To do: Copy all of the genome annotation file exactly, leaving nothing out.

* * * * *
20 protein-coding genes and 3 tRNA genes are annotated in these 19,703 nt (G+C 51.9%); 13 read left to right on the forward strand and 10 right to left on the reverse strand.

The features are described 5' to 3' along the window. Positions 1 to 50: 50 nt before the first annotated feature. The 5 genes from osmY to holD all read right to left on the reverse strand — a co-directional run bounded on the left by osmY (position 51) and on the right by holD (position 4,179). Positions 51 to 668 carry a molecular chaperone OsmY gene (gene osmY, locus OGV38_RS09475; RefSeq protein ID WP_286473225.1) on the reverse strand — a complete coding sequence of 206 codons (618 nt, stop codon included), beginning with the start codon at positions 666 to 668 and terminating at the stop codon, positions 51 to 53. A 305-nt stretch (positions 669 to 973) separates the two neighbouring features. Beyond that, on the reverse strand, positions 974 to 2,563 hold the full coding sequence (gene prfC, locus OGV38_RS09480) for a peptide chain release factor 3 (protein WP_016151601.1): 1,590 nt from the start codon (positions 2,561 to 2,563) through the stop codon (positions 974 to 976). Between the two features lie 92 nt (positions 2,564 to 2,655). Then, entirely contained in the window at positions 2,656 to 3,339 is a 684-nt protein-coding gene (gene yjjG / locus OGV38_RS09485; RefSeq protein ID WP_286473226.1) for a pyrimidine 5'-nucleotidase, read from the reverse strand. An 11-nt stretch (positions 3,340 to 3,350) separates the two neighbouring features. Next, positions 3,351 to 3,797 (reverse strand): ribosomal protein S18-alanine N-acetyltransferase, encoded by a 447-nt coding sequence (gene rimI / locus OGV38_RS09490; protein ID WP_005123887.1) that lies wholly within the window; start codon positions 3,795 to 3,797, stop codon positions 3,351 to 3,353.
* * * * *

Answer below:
20 protein-coding genes and 3 tRNA genes are annotated in these 19,703 nt (G+C 51.9%); 13 read left to right on the forward strand and 10 right to left on the reverse strand.

The features are described 5' to 3' along the window. Positions 1 to 50: 50 nt before the first annotated feature. The 5 genes from osmY to holD all read right to left on the reverse strand — a co-directional run bounded on the left by osmY (position 51) and on the right by holD (position 4,179). Positions 51 to 668 carry a molecular chaperone OsmY gene (gene osmY, locus OGV38_RS09475; RefSeq protein ID WP_286473225.1) on the reverse strand — a complete coding sequence of 206 codons (618 nt, stop codon included), beginning with the start codon at positions 666 to 668 and terminating at the stop codon, positions 51 to 53. A 305-nt stretch (positions 669 to 973) separates the two neighbouring features. Beyond that, on the reverse strand, positions 974 to 2,563 hold the full coding sequence (gene prfC, locus OGV38_RS09480) for a peptide chain release factor 3 (protein WP_016151601.1): 1,590 nt from the start codon (positions 2,561 to 2,563) through the stop codon (positions 974 to 976). Between the two features lie 92 nt (positions 2,564 to 2,655). Then, entirely contained in the window at positions 2,656 to 3,339 is a 684-nt protein-coding gene (gene yjjG / locus OGV38_RS09485; RefSeq protein ID WP_286473226.1) for a pyrimidine 5'-nucleotidase, read from the reverse strand. An 11-nt stretch (positions 3,340 to 3,350) separates the two neighbouring features. Next, positions 3,351 to 3,797 (reverse strand): ribosomal protein S18-alanine N-acetyltransferase, encoded by a 447-nt coding sequence (gene rimI / locus OGV38_RS09490; protein ID WP_005123887.1) that lies wholly within the window; start codon positions 3,795 to 3,797, stop codon positions 3,351 to 3,353.